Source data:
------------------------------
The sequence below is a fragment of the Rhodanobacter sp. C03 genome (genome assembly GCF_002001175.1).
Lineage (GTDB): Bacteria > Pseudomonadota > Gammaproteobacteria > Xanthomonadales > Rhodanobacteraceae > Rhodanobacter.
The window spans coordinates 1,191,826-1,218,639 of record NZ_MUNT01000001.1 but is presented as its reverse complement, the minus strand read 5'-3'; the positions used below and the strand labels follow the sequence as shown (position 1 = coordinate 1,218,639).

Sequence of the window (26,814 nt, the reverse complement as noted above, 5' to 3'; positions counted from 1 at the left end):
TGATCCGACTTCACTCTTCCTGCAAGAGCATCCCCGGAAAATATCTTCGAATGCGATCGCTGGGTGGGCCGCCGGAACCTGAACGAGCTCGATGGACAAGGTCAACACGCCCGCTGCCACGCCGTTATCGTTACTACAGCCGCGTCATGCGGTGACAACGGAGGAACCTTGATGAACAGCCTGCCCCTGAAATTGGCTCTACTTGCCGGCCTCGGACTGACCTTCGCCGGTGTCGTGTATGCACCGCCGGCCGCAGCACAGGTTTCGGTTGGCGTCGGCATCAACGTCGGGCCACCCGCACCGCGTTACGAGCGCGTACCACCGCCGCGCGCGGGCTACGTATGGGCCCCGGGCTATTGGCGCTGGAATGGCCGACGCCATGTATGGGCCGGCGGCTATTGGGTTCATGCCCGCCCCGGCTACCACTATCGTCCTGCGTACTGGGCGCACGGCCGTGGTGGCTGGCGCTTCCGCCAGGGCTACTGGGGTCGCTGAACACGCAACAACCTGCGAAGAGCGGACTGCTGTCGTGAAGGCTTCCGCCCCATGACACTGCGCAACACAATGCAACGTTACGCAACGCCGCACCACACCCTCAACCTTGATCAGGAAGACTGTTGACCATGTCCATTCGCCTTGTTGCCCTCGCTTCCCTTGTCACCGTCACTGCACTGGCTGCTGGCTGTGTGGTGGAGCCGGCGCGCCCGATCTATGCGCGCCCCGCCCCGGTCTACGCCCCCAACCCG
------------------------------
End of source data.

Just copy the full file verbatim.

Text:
The sequence below is a fragment of the Rhodanobacter sp. C03 genome (genome assembly GCF_002001175.1).
Lineage (GTDB): Bacteria > Pseudomonadota > Gammaproteobacteria > Xanthomonadales > Rhodanobacteraceae > Rhodanobacter.
The window spans coordinates 1,191,826-1,218,639 of record NZ_MUNT01000001.1 but is presented as its reverse complement, the minus strand read 5'-3'; the positions used below and the strand labels follow the sequence as shown (position 1 = coordinate 1,218,639).

Sequence of the window (26,814 nt, the reverse complement as noted above, 5' to 3'; positions counted from 1 at the left end):
TGATCCGACTTCACTCTTCCTGCAAGAGCATCCCCGGAAAATATCTTCGAATGCGATCGCTGGGTGGGCCGCCGGAACCTGAACGAGCTCGATGGACAAGGTCAACACGCCCGCTGCCACGCCGTTATCGTTACTACAGCCGCGTCATGCGGTGACAACGGAGGAACCTTGATGAACAGCCTGCCCCTGAAATTGGCTCTACTTGCCGGCCTCGGACTGACCTTCGCCGGTGTCGTGTATGCACCGCCGGCCGCAGCACAGGTTTCGGTTGGCGTCGGCATCAACGTCGGGCCACCCGCACCGCGTTACGAGCGCGTACCACCGCCGCGCGCGGGCTACGTATGGGCCCCGGGCTATTGGCGCTGGAATGGCCGACGCCATGTATGGGCCGGCGGCTATTGGGTTCATGCCCGCCCCGGCTACCACTATCGTCCTGCGTACTGGGCGCACGGCCGTGGTGGCTGGCGCTTCCGCCAGGGCTACTGGGGTCGCTGAACACGCAACAACCTGCGAAGAGCGGACTGCTGTCGTGAAGGCTTCCGCCCCATGACACTGCGCAACACAATGCAACGTTACGCAACGCCGCACCACACCCTCAACCTTGATCAGGAAGACTGTTGACCATGTCCATTCGCCTTGTTGCCCTCGCTTCCCTTGTCACCGTCACTGCACTGGCTGCTGGCTGTGTGGTGGAGCCGGCGCGCCCGATCTATGCGCGCCCCGCCCCGGTCTACGCCCCCAACCCG